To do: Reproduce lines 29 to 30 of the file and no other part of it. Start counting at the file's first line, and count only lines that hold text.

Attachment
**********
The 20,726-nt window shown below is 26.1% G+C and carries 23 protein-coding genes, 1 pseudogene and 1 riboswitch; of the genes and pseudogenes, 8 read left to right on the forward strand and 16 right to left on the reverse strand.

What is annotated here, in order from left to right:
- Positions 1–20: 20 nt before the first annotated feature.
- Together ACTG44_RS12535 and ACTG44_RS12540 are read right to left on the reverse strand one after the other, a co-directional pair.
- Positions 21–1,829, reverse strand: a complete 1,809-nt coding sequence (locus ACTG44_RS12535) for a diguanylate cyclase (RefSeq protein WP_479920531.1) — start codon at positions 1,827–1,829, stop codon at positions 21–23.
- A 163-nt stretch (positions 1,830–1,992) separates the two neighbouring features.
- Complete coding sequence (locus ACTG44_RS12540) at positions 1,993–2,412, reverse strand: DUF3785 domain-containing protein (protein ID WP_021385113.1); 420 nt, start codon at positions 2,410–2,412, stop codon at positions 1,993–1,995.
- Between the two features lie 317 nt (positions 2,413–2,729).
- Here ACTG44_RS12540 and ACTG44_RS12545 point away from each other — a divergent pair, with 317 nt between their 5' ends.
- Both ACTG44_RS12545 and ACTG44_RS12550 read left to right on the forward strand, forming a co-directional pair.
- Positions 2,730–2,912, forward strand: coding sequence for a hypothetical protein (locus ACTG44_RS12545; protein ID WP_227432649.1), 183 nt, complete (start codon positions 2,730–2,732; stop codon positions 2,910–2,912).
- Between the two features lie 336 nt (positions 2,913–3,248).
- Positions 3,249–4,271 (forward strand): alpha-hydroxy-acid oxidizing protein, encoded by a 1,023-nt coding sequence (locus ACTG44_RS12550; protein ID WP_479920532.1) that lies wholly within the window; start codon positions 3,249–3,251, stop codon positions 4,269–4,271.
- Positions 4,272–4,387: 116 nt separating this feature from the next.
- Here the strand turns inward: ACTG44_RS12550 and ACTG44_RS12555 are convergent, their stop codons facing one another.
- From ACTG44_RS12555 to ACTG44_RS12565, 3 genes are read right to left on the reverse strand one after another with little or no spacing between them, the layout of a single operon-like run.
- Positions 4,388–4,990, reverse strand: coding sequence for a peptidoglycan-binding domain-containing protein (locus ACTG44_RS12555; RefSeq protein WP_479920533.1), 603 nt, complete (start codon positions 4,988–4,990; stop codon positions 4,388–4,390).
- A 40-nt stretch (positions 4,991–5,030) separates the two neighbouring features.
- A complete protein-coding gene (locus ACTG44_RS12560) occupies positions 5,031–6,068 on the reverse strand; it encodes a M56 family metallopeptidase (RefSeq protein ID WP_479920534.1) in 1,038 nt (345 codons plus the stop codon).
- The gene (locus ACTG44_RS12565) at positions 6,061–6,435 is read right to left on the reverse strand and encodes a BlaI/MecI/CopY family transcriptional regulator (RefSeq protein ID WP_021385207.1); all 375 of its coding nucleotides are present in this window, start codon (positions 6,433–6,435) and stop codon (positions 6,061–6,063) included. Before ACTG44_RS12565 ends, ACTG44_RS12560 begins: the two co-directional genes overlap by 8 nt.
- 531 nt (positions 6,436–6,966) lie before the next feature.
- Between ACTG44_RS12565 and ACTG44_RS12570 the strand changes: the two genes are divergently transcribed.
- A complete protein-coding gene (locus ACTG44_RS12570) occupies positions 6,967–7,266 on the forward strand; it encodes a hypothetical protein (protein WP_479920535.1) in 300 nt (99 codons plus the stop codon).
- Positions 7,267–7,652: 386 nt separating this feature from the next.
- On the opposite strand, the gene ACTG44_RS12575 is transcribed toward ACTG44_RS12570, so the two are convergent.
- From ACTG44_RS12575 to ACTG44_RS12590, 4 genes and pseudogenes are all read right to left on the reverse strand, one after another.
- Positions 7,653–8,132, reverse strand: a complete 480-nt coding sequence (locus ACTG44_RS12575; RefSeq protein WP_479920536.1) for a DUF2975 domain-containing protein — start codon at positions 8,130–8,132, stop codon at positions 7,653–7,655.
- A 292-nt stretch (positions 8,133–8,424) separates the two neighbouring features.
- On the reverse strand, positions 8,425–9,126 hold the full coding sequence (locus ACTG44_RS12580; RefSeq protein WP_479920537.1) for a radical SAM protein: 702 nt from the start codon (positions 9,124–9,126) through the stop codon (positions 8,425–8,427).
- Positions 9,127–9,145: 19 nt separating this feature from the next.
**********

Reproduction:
- On the reverse strand, positions 8,425–9,126 hold the full coding sequence (locus ACTG44_RS12580; RefSeq protein WP_479920537.1) for a radical SAM protein: 702 nt from the start codon (positions 9,124–9,126) through the stop codon (positions 8,425–8,427).
- Positions 9,127–9,145: 19 nt separating this feature from the next.